Last month I wrote a post about the massive potential for Google Forms in education and you can't really talk about Forms without mentioning Google Sheets. Though Sheets is its own application within the Google Apps for Education (GAFE) it is the default collection spot for Form responses and is still the best choice when looking to sort and analyze data you've collected.
When Form data comes into a Sheet it is organized by TimeStamp, Username (if you create it under a organization account and opt to require and collect it), and then each question's response. The order of the responses going left to right across the sheet matches the order in which you created questions on the Form. A great new update is the ability to move the columns (aka the question/responses) to any location on the x-axis. This used to be prevented because of the connections between the Form responses and the Sheet, but now you can arrange the responses how you see fit without out affecting the Form.
Here are some great add-ons and tools you can use in Sheets to work with Form data:
Flubaroo: Great add-on that lets you create an answer key and grade submitted forms. The grade report is created on a separate tab for easy viewing. An answer report can be emailed to the Form respondents identifying their correct and incorrect responses. After you run Flubaroo once you can set it to auto-grade any new incoming responses.
SuperQuiz: A more in-depth tool to work with Forms and Sheets to create quizzes and assessments. Check out this video to get a full explanation of how to set it up and make it work for you and your students.
WorkFlow: A new add-on that helps increase the productivity and collaboration of working with information on a Sheet. The WorkFlow add on lets you send an approval request to someone to let them know they need to look at something contained within your Sheet and respond which in turn lets you know they've seen it. If you start to explore the use of forms as a way for staff to register for events and PD using WorkFlow is helpful to keep all interested parties informed of changes and stay updated on incoming information.
Autocrat- This is an amazing mail merge add-on that lets you create form letters and customize them with information collected in a Sheet. It works really well to send confirmations of Form data when you want your respondents to be aware or remember the responses they gave you. (i.e. reminding respondents who have used a form to register for an event) It allows for a PDF or Google Doc letter created and the ability to automatically email your merged document.
SaveAsDoc: If you've ever tried collecting paragraph style answers in Forms you know how difficult it can be to try and efficiently review the responses without giving yourself a headache. Using the SaveAsDoc add-on can save your eyes and sanity by taking each set of responses and created a running Doc that is much easier to read and can even be easily printed out if you want respondents to review their answers. Each question becomes a bold heading with the responses below.
Notifications: By going to the 'Tools' menu and selection 'notification rules...' you have a few simple options to have emails sent you when any changes are made or when a user submits a form. You can receive these notifications in an immediate email or in a daily digest. This is a great way to keep track of Form submissions without having to leave the response sheet open and keep refreshing.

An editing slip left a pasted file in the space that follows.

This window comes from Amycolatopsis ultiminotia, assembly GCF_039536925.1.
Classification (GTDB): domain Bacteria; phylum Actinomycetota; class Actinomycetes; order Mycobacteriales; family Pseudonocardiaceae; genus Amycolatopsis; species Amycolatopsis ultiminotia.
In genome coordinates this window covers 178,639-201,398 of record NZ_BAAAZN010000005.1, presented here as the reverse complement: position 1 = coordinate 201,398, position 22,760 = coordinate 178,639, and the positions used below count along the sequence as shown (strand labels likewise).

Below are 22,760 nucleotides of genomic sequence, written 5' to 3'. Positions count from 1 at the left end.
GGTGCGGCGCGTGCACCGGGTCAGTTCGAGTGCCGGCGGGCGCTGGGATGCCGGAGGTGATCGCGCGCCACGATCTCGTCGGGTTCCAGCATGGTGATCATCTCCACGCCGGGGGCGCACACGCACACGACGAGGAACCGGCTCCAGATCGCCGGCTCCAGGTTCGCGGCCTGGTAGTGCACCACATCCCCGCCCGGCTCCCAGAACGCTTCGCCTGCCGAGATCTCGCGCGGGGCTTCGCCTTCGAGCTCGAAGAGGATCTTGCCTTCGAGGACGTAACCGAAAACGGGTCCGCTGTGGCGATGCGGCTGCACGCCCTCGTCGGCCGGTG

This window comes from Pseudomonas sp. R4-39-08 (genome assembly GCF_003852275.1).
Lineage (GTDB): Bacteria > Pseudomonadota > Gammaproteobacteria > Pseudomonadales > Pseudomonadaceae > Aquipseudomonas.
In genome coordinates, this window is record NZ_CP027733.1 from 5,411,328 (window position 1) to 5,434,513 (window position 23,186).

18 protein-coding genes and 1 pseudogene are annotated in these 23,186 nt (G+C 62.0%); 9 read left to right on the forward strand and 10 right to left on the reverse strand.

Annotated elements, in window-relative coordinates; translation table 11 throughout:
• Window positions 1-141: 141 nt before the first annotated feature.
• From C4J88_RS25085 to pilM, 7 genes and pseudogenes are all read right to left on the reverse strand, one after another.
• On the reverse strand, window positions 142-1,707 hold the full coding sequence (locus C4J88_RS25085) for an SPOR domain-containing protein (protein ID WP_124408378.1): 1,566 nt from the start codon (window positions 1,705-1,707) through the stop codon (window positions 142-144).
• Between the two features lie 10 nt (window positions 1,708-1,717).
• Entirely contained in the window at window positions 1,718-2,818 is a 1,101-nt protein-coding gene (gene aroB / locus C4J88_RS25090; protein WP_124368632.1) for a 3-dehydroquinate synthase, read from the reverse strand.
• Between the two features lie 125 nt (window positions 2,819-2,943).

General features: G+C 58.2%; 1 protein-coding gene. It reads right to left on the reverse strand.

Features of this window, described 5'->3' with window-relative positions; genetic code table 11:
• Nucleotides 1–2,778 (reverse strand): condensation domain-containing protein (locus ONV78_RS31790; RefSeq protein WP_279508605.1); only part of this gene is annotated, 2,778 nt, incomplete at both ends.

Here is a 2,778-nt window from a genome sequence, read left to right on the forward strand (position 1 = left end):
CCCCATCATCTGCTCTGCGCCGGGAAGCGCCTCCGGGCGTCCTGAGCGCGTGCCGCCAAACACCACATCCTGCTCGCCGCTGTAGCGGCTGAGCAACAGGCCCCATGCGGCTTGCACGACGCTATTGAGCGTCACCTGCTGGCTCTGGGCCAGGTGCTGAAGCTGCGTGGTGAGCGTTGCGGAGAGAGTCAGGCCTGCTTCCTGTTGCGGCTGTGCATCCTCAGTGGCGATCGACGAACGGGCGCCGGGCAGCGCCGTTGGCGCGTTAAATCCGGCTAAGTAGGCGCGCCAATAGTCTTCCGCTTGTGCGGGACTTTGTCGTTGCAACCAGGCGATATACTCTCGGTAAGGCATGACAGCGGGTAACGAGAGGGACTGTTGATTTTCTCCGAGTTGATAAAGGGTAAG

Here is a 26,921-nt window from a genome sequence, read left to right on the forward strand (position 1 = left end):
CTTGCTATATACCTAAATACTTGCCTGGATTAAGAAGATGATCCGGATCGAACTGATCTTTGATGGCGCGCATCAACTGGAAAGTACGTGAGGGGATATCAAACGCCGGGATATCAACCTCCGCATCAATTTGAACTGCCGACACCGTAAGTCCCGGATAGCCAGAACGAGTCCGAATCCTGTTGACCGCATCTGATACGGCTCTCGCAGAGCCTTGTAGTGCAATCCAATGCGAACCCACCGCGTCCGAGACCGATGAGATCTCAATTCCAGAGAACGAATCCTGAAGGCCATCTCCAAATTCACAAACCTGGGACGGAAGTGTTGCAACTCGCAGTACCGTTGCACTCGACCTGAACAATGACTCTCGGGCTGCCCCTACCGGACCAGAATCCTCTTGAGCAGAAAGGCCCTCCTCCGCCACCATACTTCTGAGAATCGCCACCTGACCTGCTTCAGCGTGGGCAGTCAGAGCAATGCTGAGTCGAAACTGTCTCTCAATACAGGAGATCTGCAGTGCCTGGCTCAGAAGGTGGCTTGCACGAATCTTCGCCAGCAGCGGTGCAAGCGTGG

Conditional Formatting: Conditional Formatting is a built-in tool that allows you to color code Sheet cells based on a value, or range of values you identify. This is great to identify specific or correct answers quickly as responses come in or to go more in-depth with your analysis of any amount of data by creating flags for certain benchmarks.
Sorting and Filtering - Every column allows you to do a simple ascending or descending sort A-Z, but you can also enable the 'Filter' feature for a more in-depth sorting to help organize the data you want to see.
In addition to collecting Form data, Sheets works as a cloud spreadsheet that can be used to collect, organize, and analyze data. Graphs and charts can be created to make visual representations of data collected. You can even make the visuals living documents so they grow when new data has been added. In the past I've had students record their monthly math fact scores and track their progress. The Specials teachers in my district use a form to collect behavior data from each class and chart their progress to reward positive behavior.
If you're not sure of how to best chart or graph the data you have collected in a Sheet, Google has added the 'Explore' feature that suggests various ways to chart and analyze the data you've collected.
Pivot tables- This is a whole other beast when it comes to sorting and organizing data within a Sheet. The Pivot table allows you to reorganize massive amounts of data and add various values and fields to shape the data in a way that works for you. In order to achieve the growing/living chart for Specials behavior as I mentioned earlier a Pivot table was needed in order to separate the grade-levels and teams so the data was useful and specified enough to allow teachers and students to quickly look at their progress.
Now that you have several tools and places to start, don't be shy about getting into Sheets and using it to really dive into your data analysis and make some good decisions about your next steps. Feel free to comment below any additional tools or strategies you've found to be helpful.
Tech Integration Specialist at the Aspen School District. Level 2 Google Certified Educator. Former 4th grade teacher and Spartan for life! Go Green!